However, "In many cases, that trend has not continued or been reversed."

The closest the Doomsday Clock has been to midnight was 11:58 in in 1953, when the U.S. and Soviet Union ramped up their thermonuclear arms race.

In 1991, with the fall of the Soviet Union and the Strategic Arms Reduction Treaty, the clock was at 11:43, its earliest time since its inception in 1947.

Of course, the end of the world's coming December 21, 2012 anyway, so it may matter little in the end. Nuclear standoffs have nothing on the rapture.

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Mitt Romney rolled to victory in the New Hampshire primary Tuesday, becoming the first GOP candidate since 1976 to win the Iowa caucuses and N.H. back-to-back.

“Tonight we celebrate. Tomorrow we go back to work,” said Romney, who turned back a ferocious assault from his GOP rivals in recent days to win fairly handily.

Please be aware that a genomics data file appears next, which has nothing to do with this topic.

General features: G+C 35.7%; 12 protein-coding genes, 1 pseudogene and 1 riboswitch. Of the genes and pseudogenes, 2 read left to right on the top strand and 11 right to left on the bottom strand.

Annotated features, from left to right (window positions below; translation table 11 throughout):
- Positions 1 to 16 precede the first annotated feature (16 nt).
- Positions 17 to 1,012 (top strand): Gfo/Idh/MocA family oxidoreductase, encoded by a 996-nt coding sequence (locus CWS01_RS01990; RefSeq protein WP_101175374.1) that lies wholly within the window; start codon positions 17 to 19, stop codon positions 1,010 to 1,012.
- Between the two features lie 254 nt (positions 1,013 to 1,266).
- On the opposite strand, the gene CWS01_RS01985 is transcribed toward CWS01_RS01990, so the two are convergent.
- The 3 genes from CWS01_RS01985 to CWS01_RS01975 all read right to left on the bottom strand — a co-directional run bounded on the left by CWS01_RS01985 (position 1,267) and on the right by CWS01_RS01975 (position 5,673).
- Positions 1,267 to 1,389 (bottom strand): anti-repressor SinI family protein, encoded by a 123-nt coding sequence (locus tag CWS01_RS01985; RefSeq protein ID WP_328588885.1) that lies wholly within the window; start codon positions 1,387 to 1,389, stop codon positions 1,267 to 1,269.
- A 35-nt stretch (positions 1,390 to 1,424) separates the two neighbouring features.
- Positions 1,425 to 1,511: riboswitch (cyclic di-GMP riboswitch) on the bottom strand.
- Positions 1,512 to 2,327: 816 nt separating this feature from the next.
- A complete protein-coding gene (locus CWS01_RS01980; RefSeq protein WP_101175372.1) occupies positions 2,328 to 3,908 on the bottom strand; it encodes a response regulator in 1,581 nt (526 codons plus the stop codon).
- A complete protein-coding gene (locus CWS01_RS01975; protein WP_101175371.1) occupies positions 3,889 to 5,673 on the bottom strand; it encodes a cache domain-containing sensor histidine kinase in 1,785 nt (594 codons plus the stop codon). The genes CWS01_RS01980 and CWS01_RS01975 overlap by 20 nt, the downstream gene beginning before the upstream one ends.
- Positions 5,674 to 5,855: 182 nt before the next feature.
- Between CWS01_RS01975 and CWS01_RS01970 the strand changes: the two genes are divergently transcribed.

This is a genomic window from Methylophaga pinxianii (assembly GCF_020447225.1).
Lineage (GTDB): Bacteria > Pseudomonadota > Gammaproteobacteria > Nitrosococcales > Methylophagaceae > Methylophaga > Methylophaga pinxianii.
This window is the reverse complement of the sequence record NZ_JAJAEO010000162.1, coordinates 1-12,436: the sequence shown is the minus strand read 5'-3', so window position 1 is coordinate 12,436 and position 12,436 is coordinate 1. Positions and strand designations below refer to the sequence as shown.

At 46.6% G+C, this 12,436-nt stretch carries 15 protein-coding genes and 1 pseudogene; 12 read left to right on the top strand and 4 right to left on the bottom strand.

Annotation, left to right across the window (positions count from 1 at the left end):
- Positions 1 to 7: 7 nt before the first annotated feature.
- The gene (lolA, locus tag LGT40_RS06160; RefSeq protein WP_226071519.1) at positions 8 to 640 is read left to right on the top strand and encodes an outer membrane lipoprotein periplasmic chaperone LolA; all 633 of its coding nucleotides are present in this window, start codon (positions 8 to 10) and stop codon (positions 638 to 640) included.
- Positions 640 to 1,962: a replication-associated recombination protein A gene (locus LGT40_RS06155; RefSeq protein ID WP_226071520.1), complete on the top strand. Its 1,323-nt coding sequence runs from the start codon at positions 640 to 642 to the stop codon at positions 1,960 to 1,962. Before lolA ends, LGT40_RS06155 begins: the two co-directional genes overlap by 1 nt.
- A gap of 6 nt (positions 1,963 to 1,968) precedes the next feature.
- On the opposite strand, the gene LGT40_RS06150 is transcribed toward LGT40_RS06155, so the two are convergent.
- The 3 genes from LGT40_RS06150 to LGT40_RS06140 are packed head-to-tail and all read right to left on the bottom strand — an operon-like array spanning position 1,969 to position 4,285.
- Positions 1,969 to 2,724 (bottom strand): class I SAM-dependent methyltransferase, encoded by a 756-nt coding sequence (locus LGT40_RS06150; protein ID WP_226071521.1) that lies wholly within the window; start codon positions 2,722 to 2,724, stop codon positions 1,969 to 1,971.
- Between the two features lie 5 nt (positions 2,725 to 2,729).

In accepting victory, he delivered a pointed message to his opponents, urging them not to play into President Obama’s hands by trying to destroy his candidacy.

Mitt Romney Pic

“In the last few days, we have seen some desperate Republicans join forces with him,” Romney said. “This is such a mistake for our party and for our nation."

"This country already has a leader who divides us with the bitter politics of envy.”

Congressman Ron Paul of Texas came in second place, with approximately 24 percent of the Granite State vote to Romney's 36 percent as of this posting.

Former Utah Governor Jon Huntsman is third, around 17 percent, with Rick Santorum and Newt Gingrich tied for fourth, struggling to crack double digits.

Romney leads Ron Paul in nine of the state's 10 counties, with Paul second in each of those and ahead in the 10th. A little over half the votes have been tallied.

The contest now moves to South Carolina January 21. The Palmetto State is considered less welcoming terrain for Romney, though he still leads in polls.

Final N.H. primary results to come after all precincts report.